Changing Relationships between Education and Fertility: A Study of Women and Men Born 1940 to 1964
American Sociological Review 73 (5), 2008, pages 854-873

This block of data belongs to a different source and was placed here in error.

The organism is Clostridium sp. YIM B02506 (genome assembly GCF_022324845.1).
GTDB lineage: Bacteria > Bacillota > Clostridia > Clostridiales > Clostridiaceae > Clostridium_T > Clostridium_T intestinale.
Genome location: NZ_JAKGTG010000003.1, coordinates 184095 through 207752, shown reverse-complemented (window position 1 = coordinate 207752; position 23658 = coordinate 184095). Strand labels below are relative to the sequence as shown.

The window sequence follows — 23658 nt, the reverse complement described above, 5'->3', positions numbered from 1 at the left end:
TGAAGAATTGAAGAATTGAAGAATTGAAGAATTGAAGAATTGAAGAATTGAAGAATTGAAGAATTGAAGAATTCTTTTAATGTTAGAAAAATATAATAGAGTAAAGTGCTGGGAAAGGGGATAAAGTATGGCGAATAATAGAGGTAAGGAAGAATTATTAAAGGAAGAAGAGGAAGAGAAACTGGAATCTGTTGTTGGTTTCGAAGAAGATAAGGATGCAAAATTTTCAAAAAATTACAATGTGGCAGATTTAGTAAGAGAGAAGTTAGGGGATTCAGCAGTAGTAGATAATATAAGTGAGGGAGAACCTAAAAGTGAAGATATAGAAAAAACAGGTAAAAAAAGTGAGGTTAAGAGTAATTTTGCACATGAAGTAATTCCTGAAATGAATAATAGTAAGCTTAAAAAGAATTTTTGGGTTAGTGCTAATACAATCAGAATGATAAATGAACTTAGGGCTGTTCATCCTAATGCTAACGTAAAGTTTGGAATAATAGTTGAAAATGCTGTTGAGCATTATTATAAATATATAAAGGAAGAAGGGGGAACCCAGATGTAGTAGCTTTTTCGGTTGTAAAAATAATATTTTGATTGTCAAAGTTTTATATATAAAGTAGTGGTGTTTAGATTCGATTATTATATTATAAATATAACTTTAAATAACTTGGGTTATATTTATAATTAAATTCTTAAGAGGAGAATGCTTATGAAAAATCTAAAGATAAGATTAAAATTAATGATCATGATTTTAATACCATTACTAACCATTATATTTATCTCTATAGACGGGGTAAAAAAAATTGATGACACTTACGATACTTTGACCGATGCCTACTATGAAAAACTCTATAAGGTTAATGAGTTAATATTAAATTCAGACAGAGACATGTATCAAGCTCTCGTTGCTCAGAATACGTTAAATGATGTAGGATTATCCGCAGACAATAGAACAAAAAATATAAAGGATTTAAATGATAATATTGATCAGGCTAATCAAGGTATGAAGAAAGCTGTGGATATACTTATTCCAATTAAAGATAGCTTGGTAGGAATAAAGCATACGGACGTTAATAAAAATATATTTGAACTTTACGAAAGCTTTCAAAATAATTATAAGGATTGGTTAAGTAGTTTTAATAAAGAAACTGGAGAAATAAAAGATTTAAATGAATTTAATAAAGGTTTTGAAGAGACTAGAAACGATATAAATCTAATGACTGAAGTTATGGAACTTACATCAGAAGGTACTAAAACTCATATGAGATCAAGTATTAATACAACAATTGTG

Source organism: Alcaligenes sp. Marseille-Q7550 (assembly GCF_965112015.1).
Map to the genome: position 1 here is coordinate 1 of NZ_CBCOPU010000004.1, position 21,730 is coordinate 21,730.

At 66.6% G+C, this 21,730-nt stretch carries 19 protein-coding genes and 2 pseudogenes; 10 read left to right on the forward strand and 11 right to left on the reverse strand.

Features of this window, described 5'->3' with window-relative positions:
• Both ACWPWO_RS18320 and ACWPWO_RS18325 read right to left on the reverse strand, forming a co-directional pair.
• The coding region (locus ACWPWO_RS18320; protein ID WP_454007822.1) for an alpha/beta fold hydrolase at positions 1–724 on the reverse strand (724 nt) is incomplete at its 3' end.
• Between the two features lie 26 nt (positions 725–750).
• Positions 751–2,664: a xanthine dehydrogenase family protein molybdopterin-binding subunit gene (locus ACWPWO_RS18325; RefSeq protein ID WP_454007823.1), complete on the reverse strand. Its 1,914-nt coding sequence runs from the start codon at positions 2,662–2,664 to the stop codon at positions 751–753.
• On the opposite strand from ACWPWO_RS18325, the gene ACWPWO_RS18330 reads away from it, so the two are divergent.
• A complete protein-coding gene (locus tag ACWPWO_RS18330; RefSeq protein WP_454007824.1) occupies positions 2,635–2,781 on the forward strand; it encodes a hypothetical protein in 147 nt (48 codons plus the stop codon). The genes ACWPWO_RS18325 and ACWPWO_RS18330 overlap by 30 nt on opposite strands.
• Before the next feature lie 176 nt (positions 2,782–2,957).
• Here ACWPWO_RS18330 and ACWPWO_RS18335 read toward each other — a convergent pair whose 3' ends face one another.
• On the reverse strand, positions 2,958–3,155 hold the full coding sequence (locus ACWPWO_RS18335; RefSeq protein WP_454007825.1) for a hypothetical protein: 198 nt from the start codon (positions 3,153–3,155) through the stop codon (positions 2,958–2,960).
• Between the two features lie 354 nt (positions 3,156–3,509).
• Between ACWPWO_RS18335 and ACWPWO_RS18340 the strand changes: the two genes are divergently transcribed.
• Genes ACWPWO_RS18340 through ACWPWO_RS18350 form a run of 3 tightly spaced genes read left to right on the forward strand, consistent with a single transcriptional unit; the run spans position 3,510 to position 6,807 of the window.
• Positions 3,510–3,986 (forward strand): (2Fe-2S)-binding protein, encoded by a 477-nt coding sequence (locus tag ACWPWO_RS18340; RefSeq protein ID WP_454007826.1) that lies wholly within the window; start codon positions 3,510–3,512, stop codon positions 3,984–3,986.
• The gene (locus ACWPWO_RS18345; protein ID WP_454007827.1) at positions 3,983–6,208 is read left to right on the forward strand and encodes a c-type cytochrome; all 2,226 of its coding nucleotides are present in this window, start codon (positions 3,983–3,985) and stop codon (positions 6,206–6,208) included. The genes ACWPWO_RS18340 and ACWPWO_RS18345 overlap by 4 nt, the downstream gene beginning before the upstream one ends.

Education and fertility (including childrearing) are foundational processes in societal metabolism, and the relationship between them can have profound, long-term effects on a variety of institutions, including the labor market, the family (especially care for the elderly), and educational institutions themselves. In postindustrial countries, conventional wisdom holds that there is a strong inverse relationship between education and completed fertility, but this has not been carefully examined in recent decades, and the topic has been almost completely neglected for men. In this article, we address these core questions and relations, drawing on the Norwegian population registers for cohorts born 1940 to 1964. Among women, the relationship between completed fertility and educational level attained at age 39 has become substantially less negative. In all cohorts, better-educated women have later first births and remain childless more often than do the less educated. The negative effect of education on higher-order birth rates net of the impact of later motherhood has, however, disappeared. Family-friendly ideologies and policies, including better access to high-quality daycare, are likely the engine behind this shift. Among men, a positive relationship has emerged: the better educated become fathers later than others, but fewer remain childless, and there has been an increasingly stimulating effect of education on second- and third-birth rates. We discuss these sex differences in light of the persistent differences between mothers' and fathers' roles.